Scotch is matured in the wooden casks in which it is stored. From medieval times it was known that whisky, when kept from many years in barrels that had contained sweet wines, sherry or port, became smoother and more flavoursome, and if kept for long enough thicker in consistency.
While maturing, the whisky changes character and draws its colour from the casks, to achieve its golden appearance. Opinions differ on the maturation period for single malts. Most agree that they would be kept five years, but they can continue to improve far beyond that age. The evaporation rate is at least 2% per annum abd this is called the Angle Share.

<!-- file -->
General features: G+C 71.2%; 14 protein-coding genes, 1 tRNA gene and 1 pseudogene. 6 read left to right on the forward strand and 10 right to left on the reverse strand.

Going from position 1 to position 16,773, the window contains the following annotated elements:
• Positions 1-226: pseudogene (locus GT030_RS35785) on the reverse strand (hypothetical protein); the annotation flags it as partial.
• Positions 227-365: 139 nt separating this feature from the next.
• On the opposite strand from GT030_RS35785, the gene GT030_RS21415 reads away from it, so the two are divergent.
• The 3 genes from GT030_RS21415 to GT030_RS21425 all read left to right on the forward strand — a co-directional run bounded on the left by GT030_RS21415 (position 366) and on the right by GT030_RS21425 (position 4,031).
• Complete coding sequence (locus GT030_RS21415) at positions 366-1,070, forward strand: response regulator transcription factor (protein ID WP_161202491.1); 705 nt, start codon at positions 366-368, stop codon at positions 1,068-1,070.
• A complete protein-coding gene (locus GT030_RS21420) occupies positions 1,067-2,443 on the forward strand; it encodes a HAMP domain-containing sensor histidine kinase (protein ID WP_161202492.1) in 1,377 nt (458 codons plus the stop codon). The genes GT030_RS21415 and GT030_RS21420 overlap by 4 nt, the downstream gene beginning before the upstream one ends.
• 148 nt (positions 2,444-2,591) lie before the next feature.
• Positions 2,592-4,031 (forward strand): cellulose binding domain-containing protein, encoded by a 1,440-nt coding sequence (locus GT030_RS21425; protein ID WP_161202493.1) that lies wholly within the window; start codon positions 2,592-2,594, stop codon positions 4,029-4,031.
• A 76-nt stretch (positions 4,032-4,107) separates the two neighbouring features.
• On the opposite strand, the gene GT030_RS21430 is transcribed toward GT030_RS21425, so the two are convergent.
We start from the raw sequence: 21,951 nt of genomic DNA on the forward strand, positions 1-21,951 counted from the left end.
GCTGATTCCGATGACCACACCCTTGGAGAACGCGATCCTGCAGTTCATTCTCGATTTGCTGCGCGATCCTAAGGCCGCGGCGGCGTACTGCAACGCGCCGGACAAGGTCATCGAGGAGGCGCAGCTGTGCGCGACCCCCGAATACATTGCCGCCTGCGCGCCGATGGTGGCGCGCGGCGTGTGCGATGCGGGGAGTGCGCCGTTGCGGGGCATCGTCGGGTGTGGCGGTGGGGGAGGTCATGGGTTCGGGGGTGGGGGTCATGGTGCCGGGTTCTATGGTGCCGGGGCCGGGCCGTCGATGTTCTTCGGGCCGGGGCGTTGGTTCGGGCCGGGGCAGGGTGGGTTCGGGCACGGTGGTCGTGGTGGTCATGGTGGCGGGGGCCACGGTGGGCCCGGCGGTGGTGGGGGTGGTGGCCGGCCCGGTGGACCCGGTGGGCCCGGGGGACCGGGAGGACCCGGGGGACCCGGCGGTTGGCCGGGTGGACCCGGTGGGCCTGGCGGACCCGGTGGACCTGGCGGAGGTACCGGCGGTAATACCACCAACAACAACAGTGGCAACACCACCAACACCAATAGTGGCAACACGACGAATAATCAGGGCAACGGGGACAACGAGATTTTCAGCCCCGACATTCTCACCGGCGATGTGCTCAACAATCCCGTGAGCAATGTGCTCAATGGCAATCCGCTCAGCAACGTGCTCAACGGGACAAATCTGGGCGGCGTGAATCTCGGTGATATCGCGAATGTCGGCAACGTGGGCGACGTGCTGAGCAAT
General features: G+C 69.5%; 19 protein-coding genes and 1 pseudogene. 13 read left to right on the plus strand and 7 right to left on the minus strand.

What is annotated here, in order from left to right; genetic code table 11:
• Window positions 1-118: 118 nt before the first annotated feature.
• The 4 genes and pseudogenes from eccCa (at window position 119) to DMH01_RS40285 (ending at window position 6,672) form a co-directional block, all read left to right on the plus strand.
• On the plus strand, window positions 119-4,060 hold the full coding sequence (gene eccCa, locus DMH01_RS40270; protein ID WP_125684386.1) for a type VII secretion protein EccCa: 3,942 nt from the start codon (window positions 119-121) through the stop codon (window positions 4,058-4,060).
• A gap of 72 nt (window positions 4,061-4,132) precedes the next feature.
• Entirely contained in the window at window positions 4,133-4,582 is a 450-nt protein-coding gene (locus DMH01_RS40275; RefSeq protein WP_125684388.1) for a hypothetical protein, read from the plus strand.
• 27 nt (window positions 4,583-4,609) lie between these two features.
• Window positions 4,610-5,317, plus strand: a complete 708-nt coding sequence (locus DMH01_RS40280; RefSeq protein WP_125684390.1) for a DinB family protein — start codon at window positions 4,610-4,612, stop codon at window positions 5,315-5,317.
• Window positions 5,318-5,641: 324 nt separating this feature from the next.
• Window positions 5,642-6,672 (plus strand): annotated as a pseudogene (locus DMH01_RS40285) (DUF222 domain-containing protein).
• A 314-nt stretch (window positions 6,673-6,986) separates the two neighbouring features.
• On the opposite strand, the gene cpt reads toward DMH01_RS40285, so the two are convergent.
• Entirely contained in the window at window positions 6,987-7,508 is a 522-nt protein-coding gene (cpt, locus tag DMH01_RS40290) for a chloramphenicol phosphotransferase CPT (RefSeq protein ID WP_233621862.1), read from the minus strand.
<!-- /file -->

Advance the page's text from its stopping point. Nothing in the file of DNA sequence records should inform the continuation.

Once it is bottled the maturation ceases. The casks used to be mainly sherry casks, but they became scarce and expensive. The bulk of new casks are made from American whisky barrels imported in knocked down form. These are reconstructed in large central cooperages, although some distilleries still have cooper for repairing casks.
This old St. Andrews presentation pack of Miniature Barrels holding selected whiskies has been developed as a celebration of the long and famous traditions of maturing the spirit of Scotland to the perfection the world has come to expect